From Day One, Russia has cast a cloud over President Trump — and his aspirations for improving U.S.-Russia relations. As Americans head to the polls, we take a hard look at the country that has rocked not only the Trump White House, but also the sanctity of U.S. democracy itself.
Journalists Anna Gawel and Eric Ham break down what Europe could be facing over the next four years.
Join journalists Anna Gawel and Eric Ham for a lively conversation as they break down how China will shape the U.S. election.
How would Joe Biden deal with Latin America if he were president? What would U.S. relations with the region look like should Donald Trump be re-elected? Three expert journalists offer their insights on how Latin America will fare under either scenario.
“The Impossible Dream,” a new exhibition at Zenith Gallery’s Sculpture Space, introduces Washingtonians to the best artwork from the Palestine Museum US.
“Art and Authenticity in the Age of Fake News,” a new virtual exhibition organized by the American University Museum, features 30 paintings, photographs and prints spanning the 20th century that illustrate how artists blurred fact and fiction to stretch the truth — and our imaginations.
Ambassadors from Albania, Monaco, Uzbekistan and the Czech Republic describe how COVID-19 has hurt their countries — and upended diplomacy in D.C.
A future conflict with China isn’t likely to resemble a traditional military clash. Rather, it will look like the scenario that’s already playing out — a global battle over technology and trade, which could presage a new “cold war.”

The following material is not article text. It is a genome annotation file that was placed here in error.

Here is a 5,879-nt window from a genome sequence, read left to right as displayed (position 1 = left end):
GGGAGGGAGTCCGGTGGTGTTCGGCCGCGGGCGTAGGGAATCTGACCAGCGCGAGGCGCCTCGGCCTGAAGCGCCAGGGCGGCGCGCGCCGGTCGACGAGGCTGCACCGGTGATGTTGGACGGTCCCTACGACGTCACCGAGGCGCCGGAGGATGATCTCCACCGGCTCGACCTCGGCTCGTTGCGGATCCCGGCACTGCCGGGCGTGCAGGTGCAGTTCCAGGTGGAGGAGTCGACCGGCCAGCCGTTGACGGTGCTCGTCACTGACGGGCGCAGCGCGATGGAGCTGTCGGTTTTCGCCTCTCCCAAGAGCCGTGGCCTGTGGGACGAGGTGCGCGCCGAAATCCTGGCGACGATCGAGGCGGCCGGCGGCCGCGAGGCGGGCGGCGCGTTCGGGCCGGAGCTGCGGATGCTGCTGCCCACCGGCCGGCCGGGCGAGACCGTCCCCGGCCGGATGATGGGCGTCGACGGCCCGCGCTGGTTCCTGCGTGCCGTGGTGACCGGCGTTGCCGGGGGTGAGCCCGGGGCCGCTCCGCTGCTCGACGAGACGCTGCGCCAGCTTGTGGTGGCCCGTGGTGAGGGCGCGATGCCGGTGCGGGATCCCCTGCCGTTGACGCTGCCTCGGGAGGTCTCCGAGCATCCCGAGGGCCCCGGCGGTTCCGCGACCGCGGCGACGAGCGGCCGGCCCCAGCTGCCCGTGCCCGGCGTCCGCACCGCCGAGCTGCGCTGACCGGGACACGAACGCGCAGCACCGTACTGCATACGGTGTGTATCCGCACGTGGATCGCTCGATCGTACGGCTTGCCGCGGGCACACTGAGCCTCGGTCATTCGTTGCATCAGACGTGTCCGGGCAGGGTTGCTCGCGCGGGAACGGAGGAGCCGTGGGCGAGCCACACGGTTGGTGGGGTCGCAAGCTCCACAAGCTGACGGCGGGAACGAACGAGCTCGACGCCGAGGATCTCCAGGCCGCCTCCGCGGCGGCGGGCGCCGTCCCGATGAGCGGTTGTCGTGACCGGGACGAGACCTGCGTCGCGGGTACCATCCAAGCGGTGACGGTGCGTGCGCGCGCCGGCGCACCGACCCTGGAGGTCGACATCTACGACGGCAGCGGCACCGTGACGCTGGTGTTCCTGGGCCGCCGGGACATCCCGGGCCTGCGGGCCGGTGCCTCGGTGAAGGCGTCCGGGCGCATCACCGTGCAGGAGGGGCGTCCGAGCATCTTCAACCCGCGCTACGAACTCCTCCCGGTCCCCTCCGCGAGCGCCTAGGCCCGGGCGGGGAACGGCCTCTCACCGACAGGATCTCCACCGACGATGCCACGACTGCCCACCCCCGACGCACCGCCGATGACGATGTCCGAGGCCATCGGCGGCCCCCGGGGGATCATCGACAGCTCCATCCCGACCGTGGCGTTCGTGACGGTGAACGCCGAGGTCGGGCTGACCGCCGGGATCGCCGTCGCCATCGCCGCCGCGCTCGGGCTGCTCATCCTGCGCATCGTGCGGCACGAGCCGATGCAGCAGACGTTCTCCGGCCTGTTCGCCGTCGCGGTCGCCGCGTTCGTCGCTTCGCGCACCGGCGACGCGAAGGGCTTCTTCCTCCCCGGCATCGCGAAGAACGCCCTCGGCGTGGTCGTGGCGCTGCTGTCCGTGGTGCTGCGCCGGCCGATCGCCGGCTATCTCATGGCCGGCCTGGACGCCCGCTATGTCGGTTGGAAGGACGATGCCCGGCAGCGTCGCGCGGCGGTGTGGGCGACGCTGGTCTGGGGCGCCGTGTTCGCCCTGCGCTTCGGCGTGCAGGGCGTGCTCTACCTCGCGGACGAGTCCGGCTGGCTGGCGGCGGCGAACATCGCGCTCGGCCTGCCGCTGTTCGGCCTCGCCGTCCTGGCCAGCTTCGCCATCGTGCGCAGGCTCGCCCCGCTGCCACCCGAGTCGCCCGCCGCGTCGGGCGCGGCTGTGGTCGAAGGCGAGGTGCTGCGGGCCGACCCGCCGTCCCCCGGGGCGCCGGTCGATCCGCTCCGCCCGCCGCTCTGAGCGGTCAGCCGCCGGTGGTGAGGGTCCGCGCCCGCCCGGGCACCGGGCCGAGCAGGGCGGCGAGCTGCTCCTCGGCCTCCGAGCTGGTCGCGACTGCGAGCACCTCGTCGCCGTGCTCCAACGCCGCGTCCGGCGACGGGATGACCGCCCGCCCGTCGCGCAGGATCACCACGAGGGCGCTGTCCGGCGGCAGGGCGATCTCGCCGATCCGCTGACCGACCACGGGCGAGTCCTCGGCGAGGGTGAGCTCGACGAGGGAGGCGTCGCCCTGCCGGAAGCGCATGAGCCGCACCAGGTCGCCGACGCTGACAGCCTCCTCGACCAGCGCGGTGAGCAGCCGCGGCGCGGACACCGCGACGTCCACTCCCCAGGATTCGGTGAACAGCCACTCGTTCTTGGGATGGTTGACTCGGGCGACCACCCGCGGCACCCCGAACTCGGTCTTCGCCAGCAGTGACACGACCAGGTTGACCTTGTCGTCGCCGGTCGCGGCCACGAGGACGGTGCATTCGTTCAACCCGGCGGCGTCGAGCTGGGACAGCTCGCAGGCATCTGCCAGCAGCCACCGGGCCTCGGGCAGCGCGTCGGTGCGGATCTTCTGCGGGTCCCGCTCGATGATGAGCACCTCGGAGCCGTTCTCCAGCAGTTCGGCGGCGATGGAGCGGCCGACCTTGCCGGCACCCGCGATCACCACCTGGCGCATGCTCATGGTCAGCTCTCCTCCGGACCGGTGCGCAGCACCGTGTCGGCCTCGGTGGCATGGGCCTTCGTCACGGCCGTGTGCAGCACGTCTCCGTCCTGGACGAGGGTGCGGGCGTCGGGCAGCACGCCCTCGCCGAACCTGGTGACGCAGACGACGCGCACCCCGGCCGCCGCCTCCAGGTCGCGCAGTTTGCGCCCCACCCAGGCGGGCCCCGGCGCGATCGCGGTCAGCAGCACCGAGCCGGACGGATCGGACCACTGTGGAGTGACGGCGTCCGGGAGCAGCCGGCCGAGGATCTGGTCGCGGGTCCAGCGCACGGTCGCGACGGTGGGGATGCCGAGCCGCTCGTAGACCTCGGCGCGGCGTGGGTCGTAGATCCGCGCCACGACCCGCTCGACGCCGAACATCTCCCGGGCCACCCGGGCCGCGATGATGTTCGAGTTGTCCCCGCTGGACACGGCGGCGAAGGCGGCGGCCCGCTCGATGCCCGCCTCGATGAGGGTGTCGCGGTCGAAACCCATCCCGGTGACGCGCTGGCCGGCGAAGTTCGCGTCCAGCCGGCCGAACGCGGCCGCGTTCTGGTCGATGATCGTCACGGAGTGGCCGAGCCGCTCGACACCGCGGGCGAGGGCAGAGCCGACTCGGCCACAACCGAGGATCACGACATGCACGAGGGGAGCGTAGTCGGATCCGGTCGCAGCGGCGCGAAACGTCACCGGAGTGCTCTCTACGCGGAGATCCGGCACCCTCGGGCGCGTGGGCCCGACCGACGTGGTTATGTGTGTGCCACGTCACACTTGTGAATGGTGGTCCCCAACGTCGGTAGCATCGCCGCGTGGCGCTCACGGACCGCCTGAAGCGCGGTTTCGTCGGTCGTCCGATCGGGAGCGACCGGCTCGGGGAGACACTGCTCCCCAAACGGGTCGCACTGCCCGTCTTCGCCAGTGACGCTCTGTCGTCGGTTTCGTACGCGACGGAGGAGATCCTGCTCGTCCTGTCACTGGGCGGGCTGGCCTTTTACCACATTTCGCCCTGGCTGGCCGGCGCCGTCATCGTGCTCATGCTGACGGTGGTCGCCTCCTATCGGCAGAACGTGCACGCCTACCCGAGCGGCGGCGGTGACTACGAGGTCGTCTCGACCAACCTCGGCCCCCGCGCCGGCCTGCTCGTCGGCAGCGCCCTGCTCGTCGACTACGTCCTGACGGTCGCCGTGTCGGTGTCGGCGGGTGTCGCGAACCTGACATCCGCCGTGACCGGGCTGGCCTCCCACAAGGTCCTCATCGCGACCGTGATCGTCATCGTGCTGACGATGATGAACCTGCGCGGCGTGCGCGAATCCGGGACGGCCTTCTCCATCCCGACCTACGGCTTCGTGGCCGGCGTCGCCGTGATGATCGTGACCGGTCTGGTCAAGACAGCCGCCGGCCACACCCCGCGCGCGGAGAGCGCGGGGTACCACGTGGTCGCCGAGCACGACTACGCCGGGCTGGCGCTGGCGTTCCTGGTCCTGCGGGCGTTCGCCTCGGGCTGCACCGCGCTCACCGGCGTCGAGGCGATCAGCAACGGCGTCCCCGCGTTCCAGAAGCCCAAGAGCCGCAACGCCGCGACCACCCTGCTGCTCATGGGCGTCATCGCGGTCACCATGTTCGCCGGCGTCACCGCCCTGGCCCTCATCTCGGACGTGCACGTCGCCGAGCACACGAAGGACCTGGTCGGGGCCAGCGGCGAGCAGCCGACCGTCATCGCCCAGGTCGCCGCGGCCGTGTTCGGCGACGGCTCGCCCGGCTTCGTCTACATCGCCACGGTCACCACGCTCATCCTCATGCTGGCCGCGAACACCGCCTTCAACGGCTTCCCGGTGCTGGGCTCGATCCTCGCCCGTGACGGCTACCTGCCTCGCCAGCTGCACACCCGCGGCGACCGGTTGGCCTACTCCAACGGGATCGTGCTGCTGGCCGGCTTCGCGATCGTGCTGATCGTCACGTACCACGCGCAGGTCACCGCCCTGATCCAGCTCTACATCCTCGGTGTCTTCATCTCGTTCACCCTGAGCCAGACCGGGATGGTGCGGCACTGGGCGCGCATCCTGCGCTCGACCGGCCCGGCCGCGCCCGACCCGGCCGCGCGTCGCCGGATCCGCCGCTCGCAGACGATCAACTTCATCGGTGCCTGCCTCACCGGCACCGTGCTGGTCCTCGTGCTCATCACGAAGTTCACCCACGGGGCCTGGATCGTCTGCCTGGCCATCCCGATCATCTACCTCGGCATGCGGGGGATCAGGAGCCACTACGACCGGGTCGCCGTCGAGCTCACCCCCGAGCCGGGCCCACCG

Richard Haass’s ambitious and valuable book “The World: A Brief Introduction” explains important concepts clearly and fairly and offers an excellent overview of global affairs.
From Iran to Israel to Lebanon, a recent panel discussion painted a bleak picture of what lies ahead for the Middle East.
This year, the 42nd annual Ambassadors Ball had to go virtual but its message still resonated, attracting a wide array of speakers and guests while raising over $300,000 to support research and treatment for those living with multiple sclerosis.
Only 5% to 7% of museums worldwide were open as of April 29, 2020, but one free, bright spot in art viewing, both nationally and internationally, was access to outdoor public art, with inherent social distancing, which increased as spring arrived.
After averting the dreaded “no-deal” Brexit cliff in late 2019 and finalizing a withdrawal agreement that saw the U.K. formally leave the European Union on Jan. 31, the two sides now find themselves perched on yet another do-or-die cliff.
If the late Justice Ruth Bader Ginsburg is replaced this year, the Supreme Court will become something the country has not seen since the justices became a dominant force in American cultural life after World War II: a decidedly conservative court.
The National Gallery of Art’s “Degas at the Opéra” is a spectacular experience for many reasons. It’s the first major show you’ll probably go to in a pandemic, for one. But it’s also a truly blockbuster exhibition.
Although the effects of climate change are a threat to everyone, experts say the ramifications will not be felt equally.